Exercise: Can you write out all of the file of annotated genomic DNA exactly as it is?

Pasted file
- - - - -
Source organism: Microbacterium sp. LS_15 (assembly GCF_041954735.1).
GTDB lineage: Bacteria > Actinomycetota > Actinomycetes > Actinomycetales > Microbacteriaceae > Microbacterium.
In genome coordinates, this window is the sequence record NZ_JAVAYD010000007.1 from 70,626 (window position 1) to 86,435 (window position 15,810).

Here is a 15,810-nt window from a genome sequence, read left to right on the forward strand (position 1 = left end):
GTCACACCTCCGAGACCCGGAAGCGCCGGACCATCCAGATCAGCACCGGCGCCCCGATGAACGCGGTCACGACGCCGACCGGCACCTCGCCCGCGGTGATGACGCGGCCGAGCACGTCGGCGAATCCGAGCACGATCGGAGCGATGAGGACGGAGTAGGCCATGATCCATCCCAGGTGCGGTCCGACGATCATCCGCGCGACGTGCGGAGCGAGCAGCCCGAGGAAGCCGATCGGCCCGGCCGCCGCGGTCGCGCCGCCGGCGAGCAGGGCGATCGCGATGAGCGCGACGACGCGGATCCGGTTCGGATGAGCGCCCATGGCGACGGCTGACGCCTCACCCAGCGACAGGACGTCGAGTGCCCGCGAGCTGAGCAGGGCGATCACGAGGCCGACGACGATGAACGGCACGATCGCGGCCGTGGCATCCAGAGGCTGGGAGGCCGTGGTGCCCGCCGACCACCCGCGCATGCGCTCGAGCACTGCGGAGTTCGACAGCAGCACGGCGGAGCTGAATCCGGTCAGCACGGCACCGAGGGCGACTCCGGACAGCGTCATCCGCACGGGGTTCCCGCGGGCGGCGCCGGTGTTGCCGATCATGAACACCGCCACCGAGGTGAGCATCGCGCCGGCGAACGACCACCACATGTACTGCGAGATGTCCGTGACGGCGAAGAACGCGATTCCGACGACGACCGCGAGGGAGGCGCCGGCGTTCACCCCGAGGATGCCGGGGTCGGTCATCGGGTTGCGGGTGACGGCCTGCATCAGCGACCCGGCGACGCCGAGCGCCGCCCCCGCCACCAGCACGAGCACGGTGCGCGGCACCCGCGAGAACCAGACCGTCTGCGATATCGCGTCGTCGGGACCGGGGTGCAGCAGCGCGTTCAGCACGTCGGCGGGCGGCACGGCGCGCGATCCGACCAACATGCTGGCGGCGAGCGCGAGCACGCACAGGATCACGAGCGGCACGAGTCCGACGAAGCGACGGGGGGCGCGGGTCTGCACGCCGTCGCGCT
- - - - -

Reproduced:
Source organism: Microbacterium sp. LS_15 (assembly GCF_041954735.1).
GTDB lineage: Bacteria > Actinomycetota > Actinomycetes > Actinomycetales > Microbacteriaceae > Microbacterium.
In genome coordinates, this window is the sequence record NZ_JAVAYD010000007.1 from 70,626 (window position 1) to 86,435 (window position 15,810).

Here is a 15,810-nt window from a genome sequence, read left to right on the forward strand (position 1 = left end):
GTCACACCTCCGAGACCCGGAAGCGCCGGACCATCCAGATCAGCACCGGCGCCCCGATGAACGCGGTCACGACGCCGACCGGCACCTCGCCCGCGGTGATGACGCGGCCGAGCACGTCGGCGAATCCGAGCACGATCGGAGCGATGAGGACGGAGTAGGCCATGATCCATCCCAGGTGCGGTCCGACGATCATCCGCGCGACGTGCGGAGCGAGCAGCCCGAGGAAGCCGATCGGCCCGGCCGCCGCGGTCGCGCCGCCGGCGAGCAGGGCGATCGCGATGAGCGCGACGACGCGGATCCGGTTCGGATGAGCGCCCATGGCGACGGCTGACGCCTCACCCAGCGACAGGACGTCGAGTGCCCGCGAGCTGAGCAGGGCGATCACGAGGCCGACGACGATGAACGGCACGATCGCGGCCGTGGCATCCAGAGGCTGGGAGGCCGTGGTGCCCGCCGACCACCCGCGCATGCGCTCGAGCACTGCGGAGTTCGACAGCAGCACGGCGGAGCTGAATCCGGTCAGCACGGCACCGAGGGCGACTCCGGACAGCGTCATCCGCACGGGGTTCCCGCGGGCGGCGCCGGTGTTGCCGATCATGAACACCGCCACCGAGGTGAGCATCGCGCCGGCGAACGACCACCACATGTACTGCGAGATGTCCGTGACGGCGAAGAACGCGATTCCGACGACGACCGCGAGGGAGGCGCCGGCGTTCACCCCGAGGATGCCGGGGTCGGTCATCGGGTTGCGGGTGACGGCCTGCATCAGCGACCCGGCGACGCCGAGCGCCGCCCCCGCCACCAGCACGAGCACGGTGCGCGGCACCCGCGAGAACCAGACCGTCTGCGATATCGCGTCGTCGGGACCGGGGTGCAGCAGCGCGTTCAGCACGTCGGCGGGCGGCACGGCGCGCGATCCGACCAACATGCTGGCGGCGAGCGCGAGCACGCACAGGATCACGAGCGGCACGAGTCCGACGAAGCGACGGGGGGCGCGGGTCTGCACGCCGTCGCGCT